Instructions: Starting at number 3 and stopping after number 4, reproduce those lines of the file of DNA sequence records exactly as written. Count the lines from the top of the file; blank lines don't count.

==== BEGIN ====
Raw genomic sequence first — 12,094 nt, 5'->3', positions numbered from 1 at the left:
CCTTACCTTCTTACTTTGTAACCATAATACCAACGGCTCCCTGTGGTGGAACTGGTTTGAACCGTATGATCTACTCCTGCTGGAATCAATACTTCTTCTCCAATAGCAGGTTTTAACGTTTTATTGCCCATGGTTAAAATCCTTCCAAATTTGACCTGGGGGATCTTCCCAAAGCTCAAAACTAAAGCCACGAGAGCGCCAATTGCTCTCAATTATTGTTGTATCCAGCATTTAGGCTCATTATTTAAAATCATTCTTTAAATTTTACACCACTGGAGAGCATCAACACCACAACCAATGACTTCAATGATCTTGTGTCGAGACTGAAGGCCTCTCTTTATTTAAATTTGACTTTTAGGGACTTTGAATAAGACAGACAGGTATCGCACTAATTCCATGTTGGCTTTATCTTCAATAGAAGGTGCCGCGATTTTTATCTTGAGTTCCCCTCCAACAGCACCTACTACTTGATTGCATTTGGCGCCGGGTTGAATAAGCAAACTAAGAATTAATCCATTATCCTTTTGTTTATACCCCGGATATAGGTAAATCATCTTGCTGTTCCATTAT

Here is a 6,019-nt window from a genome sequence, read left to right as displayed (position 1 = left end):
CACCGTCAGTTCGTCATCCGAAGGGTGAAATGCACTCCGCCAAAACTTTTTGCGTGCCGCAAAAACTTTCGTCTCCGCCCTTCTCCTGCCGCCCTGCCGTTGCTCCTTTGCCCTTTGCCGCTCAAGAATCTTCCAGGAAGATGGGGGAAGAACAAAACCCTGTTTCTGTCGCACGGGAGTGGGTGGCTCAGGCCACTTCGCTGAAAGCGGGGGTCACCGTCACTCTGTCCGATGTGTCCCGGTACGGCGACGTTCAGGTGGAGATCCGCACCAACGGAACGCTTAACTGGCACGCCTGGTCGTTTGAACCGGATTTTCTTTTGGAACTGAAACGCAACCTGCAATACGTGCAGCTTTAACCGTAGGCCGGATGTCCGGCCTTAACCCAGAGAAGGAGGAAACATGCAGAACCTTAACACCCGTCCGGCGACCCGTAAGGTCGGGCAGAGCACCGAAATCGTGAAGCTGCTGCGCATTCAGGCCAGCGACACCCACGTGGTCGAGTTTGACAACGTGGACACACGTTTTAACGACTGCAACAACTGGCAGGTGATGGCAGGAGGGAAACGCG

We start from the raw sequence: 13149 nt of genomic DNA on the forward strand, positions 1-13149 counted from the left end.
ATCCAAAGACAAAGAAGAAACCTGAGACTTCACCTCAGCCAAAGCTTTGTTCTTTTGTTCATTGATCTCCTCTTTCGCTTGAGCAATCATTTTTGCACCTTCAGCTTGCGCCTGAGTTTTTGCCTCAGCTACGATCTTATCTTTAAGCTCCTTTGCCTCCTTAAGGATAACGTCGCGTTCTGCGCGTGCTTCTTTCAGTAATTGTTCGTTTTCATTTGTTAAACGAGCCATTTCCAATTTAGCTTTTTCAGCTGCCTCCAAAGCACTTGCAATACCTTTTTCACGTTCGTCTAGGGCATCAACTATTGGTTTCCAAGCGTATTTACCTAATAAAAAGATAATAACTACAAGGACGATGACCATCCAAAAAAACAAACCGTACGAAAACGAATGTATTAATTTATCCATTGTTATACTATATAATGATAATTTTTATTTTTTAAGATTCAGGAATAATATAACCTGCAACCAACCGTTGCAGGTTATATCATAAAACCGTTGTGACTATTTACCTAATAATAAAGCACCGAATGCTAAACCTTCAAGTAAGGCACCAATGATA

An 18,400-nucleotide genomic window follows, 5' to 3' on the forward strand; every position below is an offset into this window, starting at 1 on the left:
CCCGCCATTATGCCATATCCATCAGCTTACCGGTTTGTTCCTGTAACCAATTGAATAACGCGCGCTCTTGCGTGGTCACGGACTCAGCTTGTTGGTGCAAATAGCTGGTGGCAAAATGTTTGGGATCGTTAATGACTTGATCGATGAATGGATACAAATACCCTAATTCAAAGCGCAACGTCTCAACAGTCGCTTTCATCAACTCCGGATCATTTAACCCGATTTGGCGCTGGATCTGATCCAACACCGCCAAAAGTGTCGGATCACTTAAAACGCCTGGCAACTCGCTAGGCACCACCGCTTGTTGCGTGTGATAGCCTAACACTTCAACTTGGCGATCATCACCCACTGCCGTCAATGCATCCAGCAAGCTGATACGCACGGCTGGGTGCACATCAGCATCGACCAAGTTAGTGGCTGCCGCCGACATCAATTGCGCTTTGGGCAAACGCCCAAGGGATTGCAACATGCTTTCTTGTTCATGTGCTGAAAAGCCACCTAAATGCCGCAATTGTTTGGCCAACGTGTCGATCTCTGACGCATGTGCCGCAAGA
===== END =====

Here is a 6,019-nt window from a genome sequence, read left to right as displayed (position 1 = left end):
CACCGTCAGTTCGTCATCCGAAGGGTGAAATGCACTCCGCCAAAACTTTTTGCGTGCCGCAAAAACTTTCGTCTCCGCCCTTCTCCTGCCGCCCTGCCGTTGCTCCTTTGCCCTTTGCCGCTCAAGAATCTTCCAGGAAGATGGGGGAAGAACAAAACCCTGTTTCTGTCGCACGGGAGTGGGTGGCTCAGGCCACTTCGCTGAAAGCGGGGGTCACCGTCACTCTGTCCGATGTGTCCCGGTACGGCGACGTTCAGGTGGAGATCCGCACCAACGGAACGCTTAACTGGCACGCCTGGTCGTTTGAACCGGATTTTCTTTTGGAACTGAAACGCAACCTGCAATACGTGCAGCTTTAACCGTAGGCCGGATGTCCGGCCTTAACCCAGAGAAGGAGGAAACATGCAGAACCTTAACACCCGTCCGGCGACCCGTAAGGTCGGGCAGAGCACCGAAATCGTGAAGCTGCTGCGCATTCAGGCCAGCGACACCCACGTGGTCGAGTTTGACAACGTGGACACACGTTTTAACGACTGCAACAACTGGCAGGTGATGGCAGGAGGGAAACGCG